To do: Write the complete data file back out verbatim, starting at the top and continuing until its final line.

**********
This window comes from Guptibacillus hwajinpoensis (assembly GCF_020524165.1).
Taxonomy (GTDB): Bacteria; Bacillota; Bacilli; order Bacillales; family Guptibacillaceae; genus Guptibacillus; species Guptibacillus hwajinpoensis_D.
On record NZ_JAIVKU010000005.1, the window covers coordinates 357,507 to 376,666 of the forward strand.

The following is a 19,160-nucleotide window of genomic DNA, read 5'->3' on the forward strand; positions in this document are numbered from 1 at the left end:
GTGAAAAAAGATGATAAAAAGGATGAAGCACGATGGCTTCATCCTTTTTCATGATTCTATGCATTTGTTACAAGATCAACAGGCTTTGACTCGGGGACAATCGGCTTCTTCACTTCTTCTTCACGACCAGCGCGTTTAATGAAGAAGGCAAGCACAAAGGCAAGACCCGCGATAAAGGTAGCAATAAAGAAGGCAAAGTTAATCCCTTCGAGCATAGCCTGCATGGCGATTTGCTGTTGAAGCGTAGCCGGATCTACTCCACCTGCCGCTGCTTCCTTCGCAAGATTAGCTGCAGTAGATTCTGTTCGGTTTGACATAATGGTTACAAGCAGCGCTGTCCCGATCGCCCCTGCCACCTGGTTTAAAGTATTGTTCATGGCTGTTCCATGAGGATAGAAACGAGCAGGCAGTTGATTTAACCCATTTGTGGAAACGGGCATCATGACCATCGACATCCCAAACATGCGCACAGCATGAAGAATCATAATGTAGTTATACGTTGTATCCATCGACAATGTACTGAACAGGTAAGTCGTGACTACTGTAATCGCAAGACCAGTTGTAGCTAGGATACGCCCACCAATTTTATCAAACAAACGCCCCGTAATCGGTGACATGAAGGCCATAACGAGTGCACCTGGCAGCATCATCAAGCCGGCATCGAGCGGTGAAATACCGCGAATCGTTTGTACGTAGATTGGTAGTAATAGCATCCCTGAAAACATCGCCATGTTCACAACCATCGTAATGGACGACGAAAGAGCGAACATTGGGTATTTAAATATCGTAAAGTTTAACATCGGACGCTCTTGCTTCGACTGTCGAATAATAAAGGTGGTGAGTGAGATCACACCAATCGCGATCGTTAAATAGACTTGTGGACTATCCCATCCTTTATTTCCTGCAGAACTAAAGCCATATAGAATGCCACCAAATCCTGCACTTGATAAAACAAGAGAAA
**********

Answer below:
This window comes from Guptibacillus hwajinpoensis (assembly GCF_020524165.1).
Taxonomy (GTDB): Bacteria; Bacillota; Bacilli; order Bacillales; family Guptibacillaceae; genus Guptibacillus; species Guptibacillus hwajinpoensis_D.
On record NZ_JAIVKU010000005.1, the window covers coordinates 357,507 to 376,666 of the forward strand.

The following is a 19,160-nucleotide window of genomic DNA, read 5'->3' on the forward strand; positions in this document are numbered from 1 at the left end:
GTGAAAAAAGATGATAAAAAGGATGAAGCACGATGGCTTCATCCTTTTTCATGATTCTATGCATTTGTTACAAGATCAACAGGCTTTGACTCGGGGACAATCGGCTTCTTCACTTCTTCTTCACGACCAGCGCGTTTAATGAAGAAGGCAAGCACAAAGGCAAGACCCGCGATAAAGGTAGCAATAAAGAAGGCAAAGTTAATCCCTTCGAGCATAGCCTGCATGGCGATTTGCTGTTGAAGCGTAGCCGGATCTACTCCACCTGCCGCTGCTTCCTTCGCAAGATTAGCTGCAGTAGATTCTGTTCGGTTTGACATAATGGTTACAAGCAGCGCTGTCCCGATCGCCCCTGCCACCTGGTTTAAAGTATTGTTCATGGCTGTTCCATGAGGATAGAAACGAGCAGGCAGTTGATTTAACCCATTTGTGGAAACGGGCATCATGACCATCGACATCCCAAACATGCGCACAGCATGAAGAATCATAATGTAGTTATACGTTGTATCCATCGACAATGTACTGAACAGGTAAGTCGTGACTACTGTAATCGCAAGACCAGTTGTAGCTAGGATACGCCCACCAATTTTATCAAACAAACGCCCCGTAATCGGTGACATGAAGGCCATAACGAGTGCACCTGGCAGCATCATCAAGCCGGCATCGAGCGGTGAAATACCGCGAATCGTTTGTACGTAGATTGGTAGTAATAGCATCCCTGAAAACATCGCCATGTTCACAACCATCGTAATGGACGACGAAAGAGCGAACATTGGGTATTTAAATATCGTAAAGTTTAACATCGGACGCTCTTGCTTCGACTGTCGAATAATAAAGGTGGTGAGTGAGATCACACCAATCGCGATCGTTAAATAGACTTGTGGACTATCCCATCCTTTATTTCCTGCAGAACTAAAGCCATATAGAATGCCACCAAATCCTGCACTTGATAAAACAAGAGAAA